- Young Kwak
If you’ve ever been to Gordy’s Sichuan Cafe, you know that your food can come with caveats. Notes of caution, even. Like: watch out for the chili pods that are nesting in your dish unless you want your tongue to feel like a cigarette butt.
Or, in the case of their black vinegar snapper, your order may include a polite assessment of your qualifications: Do you like fishy-tasting fish? Because if you don’t, you may want to move along to something else on the menu. That turns a lot of customers off, one server told me last week.
But if you do like your fish to taste pungent, then Gordy’s black vinegar snapper will have you licking the bottom of the bowl. Literally. I watched my own brother — perhaps the pickiest eater I know — do just that.
Black Vinegar Snapper has been featured on the “hot” portion of Gordy’s menu for at least five or six years, says sous chef Dan Burns. He says it started as a special, but became so popular that his boss — Sichuan chef Gordy Crafts — finally upgraded it to the regular menu.
In some ways, it’s a surprising dish in every possible way. It’s presented simply and without frills: three chunks of snapper smothered in a sort of brown, chili ginger sauce. The color of the dish comes only from the edges of the plate, where large bright green steamed broccoli florets stand sentinel around the fish. It’s clean, but hardly a shocker in terms of looks.
And when you take your first bite — and your second, third... even 10th bite — you will feel your eyebrows furrow as you go in for another. Maybe an “oh my god” will come out as one mouthful gets swallowed and more fish goes in. The fish is blanketed in a crispy, crunchy breading that cracks to give way to smooth, silky white fish beneath. Yet it’s not greasy. That’s because of the high heat the cooks at Gordy’s use, Burns says. One server claims that the fish only needs to be in the wok for a minute or so, which allows for the breading to crunch, but not soak up any grease.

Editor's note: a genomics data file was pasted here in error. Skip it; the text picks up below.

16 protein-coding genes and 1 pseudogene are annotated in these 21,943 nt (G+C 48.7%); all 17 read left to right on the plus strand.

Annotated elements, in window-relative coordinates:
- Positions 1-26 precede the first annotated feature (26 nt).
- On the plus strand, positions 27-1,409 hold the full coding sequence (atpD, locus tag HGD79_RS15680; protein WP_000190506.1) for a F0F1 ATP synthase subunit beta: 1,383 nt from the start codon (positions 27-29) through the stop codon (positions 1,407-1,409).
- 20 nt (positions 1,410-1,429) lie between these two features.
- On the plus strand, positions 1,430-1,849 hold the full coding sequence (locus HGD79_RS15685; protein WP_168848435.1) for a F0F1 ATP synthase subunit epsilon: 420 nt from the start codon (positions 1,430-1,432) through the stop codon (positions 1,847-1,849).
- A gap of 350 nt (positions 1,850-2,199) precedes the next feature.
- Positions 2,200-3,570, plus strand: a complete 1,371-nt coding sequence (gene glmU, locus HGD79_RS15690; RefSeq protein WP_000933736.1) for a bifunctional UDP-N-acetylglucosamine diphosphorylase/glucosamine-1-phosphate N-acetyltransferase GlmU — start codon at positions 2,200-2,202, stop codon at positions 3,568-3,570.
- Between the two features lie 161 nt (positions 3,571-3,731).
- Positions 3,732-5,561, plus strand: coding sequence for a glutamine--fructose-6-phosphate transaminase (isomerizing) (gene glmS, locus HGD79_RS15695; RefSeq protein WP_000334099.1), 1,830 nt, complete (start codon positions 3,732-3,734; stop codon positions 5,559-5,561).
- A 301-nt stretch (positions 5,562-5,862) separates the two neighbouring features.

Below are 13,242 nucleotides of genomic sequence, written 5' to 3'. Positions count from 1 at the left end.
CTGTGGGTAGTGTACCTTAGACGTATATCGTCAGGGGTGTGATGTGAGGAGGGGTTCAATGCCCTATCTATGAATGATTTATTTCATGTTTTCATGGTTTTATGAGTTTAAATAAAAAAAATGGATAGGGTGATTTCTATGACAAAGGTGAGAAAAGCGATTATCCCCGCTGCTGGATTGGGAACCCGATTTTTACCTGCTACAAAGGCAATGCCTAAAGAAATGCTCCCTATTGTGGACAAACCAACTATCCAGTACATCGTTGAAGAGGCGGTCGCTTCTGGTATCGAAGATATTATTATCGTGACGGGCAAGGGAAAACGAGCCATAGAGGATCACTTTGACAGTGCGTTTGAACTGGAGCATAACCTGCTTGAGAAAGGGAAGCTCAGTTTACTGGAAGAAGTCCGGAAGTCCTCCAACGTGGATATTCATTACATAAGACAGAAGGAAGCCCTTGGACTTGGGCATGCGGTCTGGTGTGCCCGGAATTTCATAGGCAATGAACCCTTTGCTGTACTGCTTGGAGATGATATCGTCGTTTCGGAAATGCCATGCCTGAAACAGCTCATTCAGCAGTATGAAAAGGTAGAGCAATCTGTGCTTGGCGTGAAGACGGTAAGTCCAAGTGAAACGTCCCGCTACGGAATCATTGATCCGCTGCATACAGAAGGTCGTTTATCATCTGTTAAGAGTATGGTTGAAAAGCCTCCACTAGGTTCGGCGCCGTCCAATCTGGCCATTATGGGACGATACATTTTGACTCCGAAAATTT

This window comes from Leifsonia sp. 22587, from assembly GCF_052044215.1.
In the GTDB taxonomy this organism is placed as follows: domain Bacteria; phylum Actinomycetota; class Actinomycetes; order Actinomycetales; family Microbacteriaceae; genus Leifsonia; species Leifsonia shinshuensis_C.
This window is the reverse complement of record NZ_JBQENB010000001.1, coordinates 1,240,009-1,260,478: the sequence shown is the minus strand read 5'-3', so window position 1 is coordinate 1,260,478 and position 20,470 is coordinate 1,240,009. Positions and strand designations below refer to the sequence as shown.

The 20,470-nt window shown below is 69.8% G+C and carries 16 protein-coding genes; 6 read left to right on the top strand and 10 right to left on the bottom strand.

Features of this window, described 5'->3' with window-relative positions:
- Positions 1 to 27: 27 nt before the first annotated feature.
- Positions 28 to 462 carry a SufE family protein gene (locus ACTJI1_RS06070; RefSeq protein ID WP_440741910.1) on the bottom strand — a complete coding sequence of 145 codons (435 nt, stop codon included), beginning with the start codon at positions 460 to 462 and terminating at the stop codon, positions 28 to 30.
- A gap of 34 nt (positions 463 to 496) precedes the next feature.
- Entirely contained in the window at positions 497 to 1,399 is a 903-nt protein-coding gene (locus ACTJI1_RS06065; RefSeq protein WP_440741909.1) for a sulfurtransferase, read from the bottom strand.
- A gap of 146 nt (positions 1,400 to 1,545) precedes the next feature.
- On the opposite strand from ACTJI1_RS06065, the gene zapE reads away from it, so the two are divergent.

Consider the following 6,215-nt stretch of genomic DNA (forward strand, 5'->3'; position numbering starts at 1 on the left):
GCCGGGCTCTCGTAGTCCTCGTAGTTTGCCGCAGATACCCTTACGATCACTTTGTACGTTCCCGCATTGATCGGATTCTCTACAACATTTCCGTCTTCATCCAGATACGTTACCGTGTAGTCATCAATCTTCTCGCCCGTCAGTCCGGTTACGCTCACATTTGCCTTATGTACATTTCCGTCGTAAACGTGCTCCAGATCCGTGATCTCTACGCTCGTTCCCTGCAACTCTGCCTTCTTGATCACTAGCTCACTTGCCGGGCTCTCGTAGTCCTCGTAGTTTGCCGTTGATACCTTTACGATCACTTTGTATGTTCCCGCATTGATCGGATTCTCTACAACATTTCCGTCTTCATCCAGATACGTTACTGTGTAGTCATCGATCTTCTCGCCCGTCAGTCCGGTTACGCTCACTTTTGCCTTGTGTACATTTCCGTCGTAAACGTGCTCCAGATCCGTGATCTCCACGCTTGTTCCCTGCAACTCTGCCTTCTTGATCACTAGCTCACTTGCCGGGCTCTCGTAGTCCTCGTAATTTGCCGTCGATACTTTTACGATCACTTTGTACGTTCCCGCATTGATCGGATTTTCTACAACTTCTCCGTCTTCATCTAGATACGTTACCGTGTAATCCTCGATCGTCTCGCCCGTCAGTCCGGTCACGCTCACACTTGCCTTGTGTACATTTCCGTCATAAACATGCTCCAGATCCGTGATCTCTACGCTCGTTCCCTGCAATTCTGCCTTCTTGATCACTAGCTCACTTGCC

The taste might shock you, too — starting at the back of the tongue with a tangy wallop of ginger, hot chilis and a pungent vinegar taste. That’s a Chinese vinegar: kong yen black vinegar, Burns says.
And you might find — like I did the first time I clashed chopsticks with my brother and sister-in-law over a dish of Black Vinegar Snapper — that despite all the things that you didn’t expect, this is, without question, some of the most interesting, complex and delicious food you’ve ever tasted. The sweet, sour and salty sauce, savory breading and lingering bitter vinegar taste: with this dish, Gordy’s seems to have mastered umami.
When you think about it: perfectly breaded fish served with a vinegary sauce? Those are flavors you’ve had before, maybe when you stood in the rain in London, clutching a newspaper cone of freshly fried fish and chips, dumping malt vinegar on every bite. These are flavors that so many people around the globe can agree go well together. But Gordy’s proves that ages-old flavors can be both nostalgic and evocative — and yet a completely new experience every time you eat it.